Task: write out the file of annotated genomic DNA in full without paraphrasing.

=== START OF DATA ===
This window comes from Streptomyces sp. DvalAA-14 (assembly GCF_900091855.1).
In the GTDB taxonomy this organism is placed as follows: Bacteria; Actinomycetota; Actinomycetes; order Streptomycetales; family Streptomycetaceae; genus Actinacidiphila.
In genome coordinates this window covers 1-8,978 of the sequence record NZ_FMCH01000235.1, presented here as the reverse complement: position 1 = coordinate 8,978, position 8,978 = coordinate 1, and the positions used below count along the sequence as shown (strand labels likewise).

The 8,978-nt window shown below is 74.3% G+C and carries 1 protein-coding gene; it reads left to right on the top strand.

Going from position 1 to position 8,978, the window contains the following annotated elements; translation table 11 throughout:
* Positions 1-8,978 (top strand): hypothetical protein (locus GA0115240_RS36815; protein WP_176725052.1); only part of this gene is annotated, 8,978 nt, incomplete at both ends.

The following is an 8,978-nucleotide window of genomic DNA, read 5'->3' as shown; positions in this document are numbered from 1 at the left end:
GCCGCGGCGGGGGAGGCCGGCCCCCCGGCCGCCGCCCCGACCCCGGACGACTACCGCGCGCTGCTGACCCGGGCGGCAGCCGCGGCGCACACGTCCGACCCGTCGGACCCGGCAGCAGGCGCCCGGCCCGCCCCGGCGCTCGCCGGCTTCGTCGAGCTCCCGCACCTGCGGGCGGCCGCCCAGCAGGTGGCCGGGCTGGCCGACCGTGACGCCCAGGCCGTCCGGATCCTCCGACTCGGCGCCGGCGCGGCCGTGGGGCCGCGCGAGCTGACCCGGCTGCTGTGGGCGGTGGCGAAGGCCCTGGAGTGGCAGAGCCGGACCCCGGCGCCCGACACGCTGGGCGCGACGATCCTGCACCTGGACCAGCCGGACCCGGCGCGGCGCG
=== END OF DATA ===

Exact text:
This window comes from Streptomyces sp. DvalAA-14 (assembly GCF_900091855.1).
In the GTDB taxonomy this organism is placed as follows: Bacteria; Actinomycetota; Actinomycetes; order Streptomycetales; family Streptomycetaceae; genus Actinacidiphila.
In genome coordinates this window covers 1-8,978 of the sequence record NZ_FMCH01000235.1, presented here as the reverse complement: position 1 = coordinate 8,978, position 8,978 = coordinate 1, and the positions used below count along the sequence as shown (strand labels likewise).

The 8,978-nt window shown below is 74.3% G+C and carries 1 protein-coding gene; it reads left to right on the top strand.

Going from position 1 to position 8,978, the window contains the following annotated elements; translation table 11 throughout:
* Positions 1-8,978 (top strand): hypothetical protein (locus GA0115240_RS36815; protein WP_176725052.1); only part of this gene is annotated, 8,978 nt, incomplete at both ends.

The following is an 8,978-nucleotide window of genomic DNA, read 5'->3' as shown; positions in this document are numbered from 1 at the left end:
GCCGCGGCGGGGGAGGCCGGCCCCCCGGCCGCCGCCCCGACCCCGGACGACTACCGCGCGCTGCTGACCCGGGCGGCAGCCGCGGCGCACACGTCCGACCCGTCGGACCCGGCAGCAGGCGCCCGGCCCGCCCCGGCGCTCGCCGGCTTCGTCGAGCTCCCGCACCTGCGGGCGGCCGCCCAGCAGGTGGCCGGGCTGGCCGACCGTGACGCCCAGGCCGTCCGGATCCTCCGACTCGGCGCCGGCGCGGCCGTGGGGCCGCGCGAGCTGACCCGGCTGCTGTGGGCGGTGGCGAAGGCCCTGGAGTGGCAGAGCCGGACCCCGGCGCCCGACACGCTGGGCGCGACGATCCTGCACCTGGACCAGCCGGACCCGGCGCGGCGCG